Thank you for sharing your story, Jack Moreland. Our customers tell our story so much better than we do. 

manage anpea

“My name is Jack Moreland. My wife tells me I snore a lot. She eventually persuaded me to have a sleep study performed by Cleveland Clinic. The result was a diagnosis of sleep APNEA and a recommendation for CPAP therapy. I was very concerned until I saw a Sleep Disorders Guide article from Cleveland clinic, and I saw an ad for the Wellue O2Ring.

I am comfortable that Cleveland Clinic, a world-renown medical center, accurately collected and interpreted the results of the data gathered on the night of my sleep study, and made their recommendations in a manner consistent with accepted medical practice. That said, I worried that they based that diagnosis on data from one night. Are all of my nights the same? What does a good night look like? What does a bad night look like? What is the ratio of good nights to bad nights?

The Cleveland Clinic Sleep Disorder Guide provides a list of alternative treatments for milder cases of sleep apnea. The Wellue O2Ring provides an ongoing measurement of their effectiveness, i.e. biofeedback.

My reaction to the diagnosis

I was horrified by the prospect of being tied to a 110v outlet for a CPAP machine when sleeping for the rest of my life. The prices and features vary, but it looks like $1,000 for the portable CPAP I would want. Not cheap. CPAP machines are notorious for poor utilization. A lot of people buy them and then do not use them. They do not look like they are much fun to use either. Not exactly sexy. I had started looking for alternatives when I saw an ad on Facebook for the Wellue O2Ring. I first bought the basic model to try it out.

Remediation is critically important

I also started researching the subject via Google. “The American Sleep Apnea Association estimates that 38,000 people in the United States die each year from heart disease with sleep apnea as a complicating factor. People with sleep apnea have difficulty breathing or stop breathing for short periods while sleeping. June 11, 2019” That death statistic is similar in size to deaths from automobile crashes and deaths from firearms. In other words, ignore the condition at your peril.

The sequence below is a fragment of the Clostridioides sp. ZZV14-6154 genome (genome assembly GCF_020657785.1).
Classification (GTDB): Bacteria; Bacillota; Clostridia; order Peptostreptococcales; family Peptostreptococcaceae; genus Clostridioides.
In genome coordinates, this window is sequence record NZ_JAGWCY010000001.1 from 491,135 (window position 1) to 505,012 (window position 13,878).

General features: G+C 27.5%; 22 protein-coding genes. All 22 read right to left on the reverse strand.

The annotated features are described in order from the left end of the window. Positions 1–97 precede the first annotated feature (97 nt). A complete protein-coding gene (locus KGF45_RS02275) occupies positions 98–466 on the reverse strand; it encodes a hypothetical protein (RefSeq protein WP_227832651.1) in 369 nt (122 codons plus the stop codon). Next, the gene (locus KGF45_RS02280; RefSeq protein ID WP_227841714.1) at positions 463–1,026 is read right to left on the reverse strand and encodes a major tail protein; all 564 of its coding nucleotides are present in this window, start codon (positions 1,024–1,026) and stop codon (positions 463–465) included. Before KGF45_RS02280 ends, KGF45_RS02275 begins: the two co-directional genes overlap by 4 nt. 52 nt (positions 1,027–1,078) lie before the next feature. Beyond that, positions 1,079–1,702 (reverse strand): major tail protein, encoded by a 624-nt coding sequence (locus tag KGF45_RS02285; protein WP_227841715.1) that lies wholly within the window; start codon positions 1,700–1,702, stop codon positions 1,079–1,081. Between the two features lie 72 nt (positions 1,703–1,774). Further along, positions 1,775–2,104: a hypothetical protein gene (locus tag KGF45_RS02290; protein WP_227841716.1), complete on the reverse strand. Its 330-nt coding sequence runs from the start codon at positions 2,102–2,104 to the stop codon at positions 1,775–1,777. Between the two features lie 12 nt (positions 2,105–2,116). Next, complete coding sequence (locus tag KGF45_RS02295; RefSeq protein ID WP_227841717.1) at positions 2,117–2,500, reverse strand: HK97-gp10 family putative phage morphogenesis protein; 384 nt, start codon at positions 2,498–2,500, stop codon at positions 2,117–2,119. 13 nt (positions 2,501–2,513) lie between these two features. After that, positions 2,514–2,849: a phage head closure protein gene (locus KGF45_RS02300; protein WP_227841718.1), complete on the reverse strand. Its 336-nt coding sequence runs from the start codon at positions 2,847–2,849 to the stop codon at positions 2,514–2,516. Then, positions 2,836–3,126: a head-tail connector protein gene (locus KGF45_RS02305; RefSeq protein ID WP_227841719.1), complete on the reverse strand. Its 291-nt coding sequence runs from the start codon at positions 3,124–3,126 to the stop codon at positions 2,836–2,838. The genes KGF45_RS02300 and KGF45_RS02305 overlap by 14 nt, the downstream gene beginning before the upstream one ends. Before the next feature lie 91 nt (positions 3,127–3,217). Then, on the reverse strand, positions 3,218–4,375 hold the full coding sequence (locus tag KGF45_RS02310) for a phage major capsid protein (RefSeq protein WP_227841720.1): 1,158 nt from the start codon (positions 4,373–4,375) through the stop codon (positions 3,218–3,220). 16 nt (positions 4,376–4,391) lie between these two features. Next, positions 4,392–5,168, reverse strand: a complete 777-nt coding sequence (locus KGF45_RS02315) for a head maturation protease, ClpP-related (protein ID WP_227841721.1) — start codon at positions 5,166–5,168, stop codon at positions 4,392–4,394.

Try conservative treatment first

From Cleveland Clinic “Sleep Disorder Guide”, “Conservative treatment may be all that is needed for milder cases of sleep apnea. Lifestyle changes may include losing weight (if overweight), avoiding alcohol and sleeping pills, sleeping on your side, using nasal sprays or breathing strips, and avoiding sleep deprivation. Continuous positive airway pressure (CPAP) therapy is often necessary for those with OSA. Special appliances that are placed in the mouth can help those with mild-to-moderate sleep apnea. These appliances prevent the tongue from blocking the throat and help move the lower jaw forward during sleep.”

Please note this is NOT providing a medical recommendation. My medical training does not get far beyond first aid. Every case may be different. People and their medical problems are different. I am sharing my experience. Nothing more. I consult my physician. Everyone should consult their physician.

My Wellue O2Ring

Worn on your thumb or finger. Its presence is barely noticeable.

O2Ring performs three functions:

  1. Collects 1-second interval time series data on heart rate and SPO2. “SpO2 stands for peripheral capillary oxygen saturation, an estimate of the amount of oxygen in the blood. More specifically, it is the percentage of oxygenated hemoglobin (hemoglobin containing oxygen) compared to the total amount of hemoglobin in the blood (oxygenated and non-oxygenated hemoglobin).”
  2. Provides alarms that stimulate me with vibration on my finger if my BPM or SPO2 falls outside of a predetermined range. Fast or slow heart beat; Low blood oxygen. My blood oxygen only goes low when I am asleep. An examination of my data extracts so far shows that my SPO2 levels return to normal within 12-16 seconds of an alarm. Sometimes it awakens me. Alarms usually do NOT awaken me.
  3. Provides raw data, charts and tables for my consumption and to share with my physician.

Wellue O2Ring oxygen monitor

Establishing a baseline

The first three nights, I changed nothing except wearing the O2Ring. The ring wakened me three times in three nights for low blood oxygen. Looking at the charts the next morning, it was plain to see why the APNEA diagnosis had been given. Of course, I have probably had this condition, snoring, for decades. But I did not know I had sleep APNEA; that I was not getting adequate oxygen in my sleep.